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Universalism with humility: Grounding human rights in a diverse world.

Chen, Chun-hung (2008) Universalism with humility: Grounding human rights in a diverse world. PhD thesis, London School of Economics and Political Science (United Kingdom).

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This is a study of how one can successfully justify the universality of human rights to people with a diversity of beliefs and values. I argue that intercultural dialogue is an essential part of working out an interpretation of human rights that is acceptable to a broad range of cultures. I develop this position through critical engagement with three recent philosophical approaches to the intercultural validity of human rights: John Rawls's Law of Peoples, Martha Nussbaum's Human Capabilities approach, and Abdullahi An-Na'im's cross-cultural dialogue approach. Inspired by Judith Shklar's political liberalism of fear and Ins Young's critical theory, I seek an account of human rights that has normative legitimacy from the perspectives of marginalized and victimized people. Cross-cultural dialogue in my scheme is a bottom-up approach from the victimized and powerless people that can avoid the problem of generality and provide multiple routes to reach agreement regarding universal human rights. In the end, I believe my approach will be descriptively more suitable to the moral reality of universal human rights, and provide a normative grounding of human rights in a way that is more compelling than other approaches.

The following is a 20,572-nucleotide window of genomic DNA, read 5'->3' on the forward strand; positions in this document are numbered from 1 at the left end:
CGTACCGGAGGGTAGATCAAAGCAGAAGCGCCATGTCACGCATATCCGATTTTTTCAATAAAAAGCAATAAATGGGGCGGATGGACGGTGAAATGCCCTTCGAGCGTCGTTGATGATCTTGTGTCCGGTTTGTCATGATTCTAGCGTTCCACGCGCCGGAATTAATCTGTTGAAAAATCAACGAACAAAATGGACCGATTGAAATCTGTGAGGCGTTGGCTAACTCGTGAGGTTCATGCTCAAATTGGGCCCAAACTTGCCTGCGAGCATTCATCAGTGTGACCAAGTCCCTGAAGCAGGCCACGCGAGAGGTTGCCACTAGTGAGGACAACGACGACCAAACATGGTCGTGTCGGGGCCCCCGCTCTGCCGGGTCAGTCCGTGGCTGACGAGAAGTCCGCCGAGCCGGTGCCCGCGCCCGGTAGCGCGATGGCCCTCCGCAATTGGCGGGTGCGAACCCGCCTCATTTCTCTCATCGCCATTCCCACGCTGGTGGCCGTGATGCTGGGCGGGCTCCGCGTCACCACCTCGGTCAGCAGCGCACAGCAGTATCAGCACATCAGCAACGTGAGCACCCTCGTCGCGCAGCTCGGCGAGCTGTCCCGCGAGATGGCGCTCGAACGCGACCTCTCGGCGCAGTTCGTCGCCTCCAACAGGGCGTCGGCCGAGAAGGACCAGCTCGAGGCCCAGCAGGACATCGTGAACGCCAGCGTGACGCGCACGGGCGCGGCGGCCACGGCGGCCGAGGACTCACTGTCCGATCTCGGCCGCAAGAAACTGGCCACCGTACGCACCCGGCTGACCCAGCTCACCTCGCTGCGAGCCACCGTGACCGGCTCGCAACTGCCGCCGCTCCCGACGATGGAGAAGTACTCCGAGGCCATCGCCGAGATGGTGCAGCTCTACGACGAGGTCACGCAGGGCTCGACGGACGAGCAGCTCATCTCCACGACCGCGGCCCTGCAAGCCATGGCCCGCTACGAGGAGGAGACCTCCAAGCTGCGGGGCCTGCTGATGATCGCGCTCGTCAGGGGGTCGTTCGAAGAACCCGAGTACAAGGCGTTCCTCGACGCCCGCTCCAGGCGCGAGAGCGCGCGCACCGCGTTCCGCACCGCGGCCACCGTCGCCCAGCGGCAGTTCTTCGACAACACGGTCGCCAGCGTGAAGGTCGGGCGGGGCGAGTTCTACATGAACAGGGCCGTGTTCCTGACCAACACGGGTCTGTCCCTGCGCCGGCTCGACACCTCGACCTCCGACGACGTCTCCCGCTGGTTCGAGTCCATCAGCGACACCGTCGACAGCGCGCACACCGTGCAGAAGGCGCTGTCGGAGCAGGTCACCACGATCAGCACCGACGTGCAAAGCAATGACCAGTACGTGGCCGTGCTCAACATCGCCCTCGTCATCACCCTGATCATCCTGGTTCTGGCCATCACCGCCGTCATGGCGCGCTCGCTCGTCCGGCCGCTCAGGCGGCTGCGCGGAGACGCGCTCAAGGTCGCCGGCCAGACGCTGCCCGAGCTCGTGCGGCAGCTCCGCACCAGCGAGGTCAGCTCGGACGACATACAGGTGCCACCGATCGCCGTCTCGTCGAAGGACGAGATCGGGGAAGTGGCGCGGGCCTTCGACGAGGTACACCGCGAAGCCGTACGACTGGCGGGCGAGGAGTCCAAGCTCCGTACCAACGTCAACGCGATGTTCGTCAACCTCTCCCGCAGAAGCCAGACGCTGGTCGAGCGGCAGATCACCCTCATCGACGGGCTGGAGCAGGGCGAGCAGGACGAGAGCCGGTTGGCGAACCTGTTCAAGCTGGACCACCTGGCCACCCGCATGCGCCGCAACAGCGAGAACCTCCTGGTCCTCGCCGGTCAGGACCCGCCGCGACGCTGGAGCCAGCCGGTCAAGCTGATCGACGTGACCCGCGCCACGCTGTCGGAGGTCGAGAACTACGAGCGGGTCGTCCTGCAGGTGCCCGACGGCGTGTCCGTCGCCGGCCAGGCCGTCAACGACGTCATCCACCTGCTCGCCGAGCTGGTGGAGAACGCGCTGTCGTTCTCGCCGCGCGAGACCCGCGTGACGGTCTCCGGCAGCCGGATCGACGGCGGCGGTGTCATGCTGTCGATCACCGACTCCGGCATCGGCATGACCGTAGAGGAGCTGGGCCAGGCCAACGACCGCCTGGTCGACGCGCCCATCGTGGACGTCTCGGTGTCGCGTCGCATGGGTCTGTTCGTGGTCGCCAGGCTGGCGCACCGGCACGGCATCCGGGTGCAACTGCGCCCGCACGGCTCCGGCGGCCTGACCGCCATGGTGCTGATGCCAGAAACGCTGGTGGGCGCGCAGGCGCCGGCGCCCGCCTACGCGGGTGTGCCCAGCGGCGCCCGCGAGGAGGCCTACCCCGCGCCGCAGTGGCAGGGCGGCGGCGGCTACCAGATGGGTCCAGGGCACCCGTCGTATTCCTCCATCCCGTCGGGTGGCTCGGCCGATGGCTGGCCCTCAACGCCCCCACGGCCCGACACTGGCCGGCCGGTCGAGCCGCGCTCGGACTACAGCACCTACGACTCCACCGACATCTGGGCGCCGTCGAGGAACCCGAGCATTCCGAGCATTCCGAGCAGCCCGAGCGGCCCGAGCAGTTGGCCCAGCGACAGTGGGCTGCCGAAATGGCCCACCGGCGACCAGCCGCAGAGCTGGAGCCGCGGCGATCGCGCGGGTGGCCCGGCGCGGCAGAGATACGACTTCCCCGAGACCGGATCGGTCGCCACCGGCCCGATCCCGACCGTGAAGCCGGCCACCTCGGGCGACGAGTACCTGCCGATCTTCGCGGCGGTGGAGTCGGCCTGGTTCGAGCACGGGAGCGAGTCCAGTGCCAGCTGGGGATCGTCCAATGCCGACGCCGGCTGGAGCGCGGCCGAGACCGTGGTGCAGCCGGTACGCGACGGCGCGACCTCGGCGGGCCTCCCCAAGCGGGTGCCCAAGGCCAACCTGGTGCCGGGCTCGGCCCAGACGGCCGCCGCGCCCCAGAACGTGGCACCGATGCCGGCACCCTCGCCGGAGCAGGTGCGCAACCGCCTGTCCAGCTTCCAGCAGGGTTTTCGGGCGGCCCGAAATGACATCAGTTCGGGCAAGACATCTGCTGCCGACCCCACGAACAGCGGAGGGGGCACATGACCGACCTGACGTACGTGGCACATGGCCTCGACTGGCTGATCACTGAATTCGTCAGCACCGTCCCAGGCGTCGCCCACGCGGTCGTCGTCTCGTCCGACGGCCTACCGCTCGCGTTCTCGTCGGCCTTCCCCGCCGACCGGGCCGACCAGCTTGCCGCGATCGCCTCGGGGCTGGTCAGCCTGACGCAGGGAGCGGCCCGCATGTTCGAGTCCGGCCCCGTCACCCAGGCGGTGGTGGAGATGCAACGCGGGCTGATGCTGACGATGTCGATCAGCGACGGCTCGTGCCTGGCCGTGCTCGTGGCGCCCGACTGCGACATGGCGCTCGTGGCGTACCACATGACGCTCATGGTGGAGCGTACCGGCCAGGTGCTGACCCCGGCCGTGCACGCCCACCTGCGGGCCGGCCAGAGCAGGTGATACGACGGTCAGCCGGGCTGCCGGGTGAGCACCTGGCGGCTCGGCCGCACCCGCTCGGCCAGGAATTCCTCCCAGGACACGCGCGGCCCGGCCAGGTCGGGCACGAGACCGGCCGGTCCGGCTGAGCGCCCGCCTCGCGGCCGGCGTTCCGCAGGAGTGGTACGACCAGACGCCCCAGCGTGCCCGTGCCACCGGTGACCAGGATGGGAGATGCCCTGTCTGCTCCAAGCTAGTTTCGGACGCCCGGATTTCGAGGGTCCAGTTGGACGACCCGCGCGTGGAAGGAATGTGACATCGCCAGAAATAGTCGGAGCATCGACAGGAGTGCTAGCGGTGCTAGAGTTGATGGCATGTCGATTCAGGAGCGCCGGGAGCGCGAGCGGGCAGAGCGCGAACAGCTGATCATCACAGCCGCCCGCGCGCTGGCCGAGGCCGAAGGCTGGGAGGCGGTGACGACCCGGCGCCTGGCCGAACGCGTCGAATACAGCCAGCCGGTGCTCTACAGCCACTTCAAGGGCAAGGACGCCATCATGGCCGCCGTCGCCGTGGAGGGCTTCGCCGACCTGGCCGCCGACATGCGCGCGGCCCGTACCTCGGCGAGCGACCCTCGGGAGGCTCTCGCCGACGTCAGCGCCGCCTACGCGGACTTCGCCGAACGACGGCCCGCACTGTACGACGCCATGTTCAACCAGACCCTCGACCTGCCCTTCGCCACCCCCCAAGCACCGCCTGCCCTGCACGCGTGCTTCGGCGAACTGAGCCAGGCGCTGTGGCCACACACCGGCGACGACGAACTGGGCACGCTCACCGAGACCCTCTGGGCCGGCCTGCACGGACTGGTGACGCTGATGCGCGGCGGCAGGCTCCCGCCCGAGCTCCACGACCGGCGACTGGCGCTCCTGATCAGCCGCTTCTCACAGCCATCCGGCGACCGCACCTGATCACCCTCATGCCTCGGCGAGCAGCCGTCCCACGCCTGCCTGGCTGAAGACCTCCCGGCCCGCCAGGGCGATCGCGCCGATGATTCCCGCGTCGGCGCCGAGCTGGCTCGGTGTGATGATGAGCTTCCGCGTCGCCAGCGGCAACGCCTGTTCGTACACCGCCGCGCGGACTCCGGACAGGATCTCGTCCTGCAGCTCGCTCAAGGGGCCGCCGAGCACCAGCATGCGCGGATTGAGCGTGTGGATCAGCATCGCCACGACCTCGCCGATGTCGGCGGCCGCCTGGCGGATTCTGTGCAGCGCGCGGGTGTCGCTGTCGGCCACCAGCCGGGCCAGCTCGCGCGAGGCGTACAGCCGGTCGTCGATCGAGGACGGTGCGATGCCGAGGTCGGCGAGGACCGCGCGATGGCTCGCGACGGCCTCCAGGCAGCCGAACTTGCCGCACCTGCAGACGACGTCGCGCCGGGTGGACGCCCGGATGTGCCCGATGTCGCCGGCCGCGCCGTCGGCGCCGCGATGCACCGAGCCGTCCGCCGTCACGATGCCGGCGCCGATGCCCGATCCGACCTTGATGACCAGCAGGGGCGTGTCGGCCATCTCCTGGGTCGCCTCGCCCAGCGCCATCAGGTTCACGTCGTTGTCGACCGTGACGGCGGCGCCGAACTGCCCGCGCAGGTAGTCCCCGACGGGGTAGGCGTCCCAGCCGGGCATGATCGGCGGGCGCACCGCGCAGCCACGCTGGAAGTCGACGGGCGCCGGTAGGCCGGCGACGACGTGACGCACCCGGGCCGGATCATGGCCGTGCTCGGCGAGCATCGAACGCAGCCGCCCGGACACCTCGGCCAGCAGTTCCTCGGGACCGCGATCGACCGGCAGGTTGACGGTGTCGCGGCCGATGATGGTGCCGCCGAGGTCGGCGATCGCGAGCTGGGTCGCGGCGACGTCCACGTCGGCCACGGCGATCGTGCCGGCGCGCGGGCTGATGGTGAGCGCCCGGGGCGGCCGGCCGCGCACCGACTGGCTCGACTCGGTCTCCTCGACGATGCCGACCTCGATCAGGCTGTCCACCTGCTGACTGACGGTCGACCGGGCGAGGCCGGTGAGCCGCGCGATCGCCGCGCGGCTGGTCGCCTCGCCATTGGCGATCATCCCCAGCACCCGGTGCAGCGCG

Item Type: Thesis (PhD)
Uncontrolled Keywords: Political Science, General, Sociology, Social Structure and Development
Sets: Collections > ProQuest Etheses
Departments > Government

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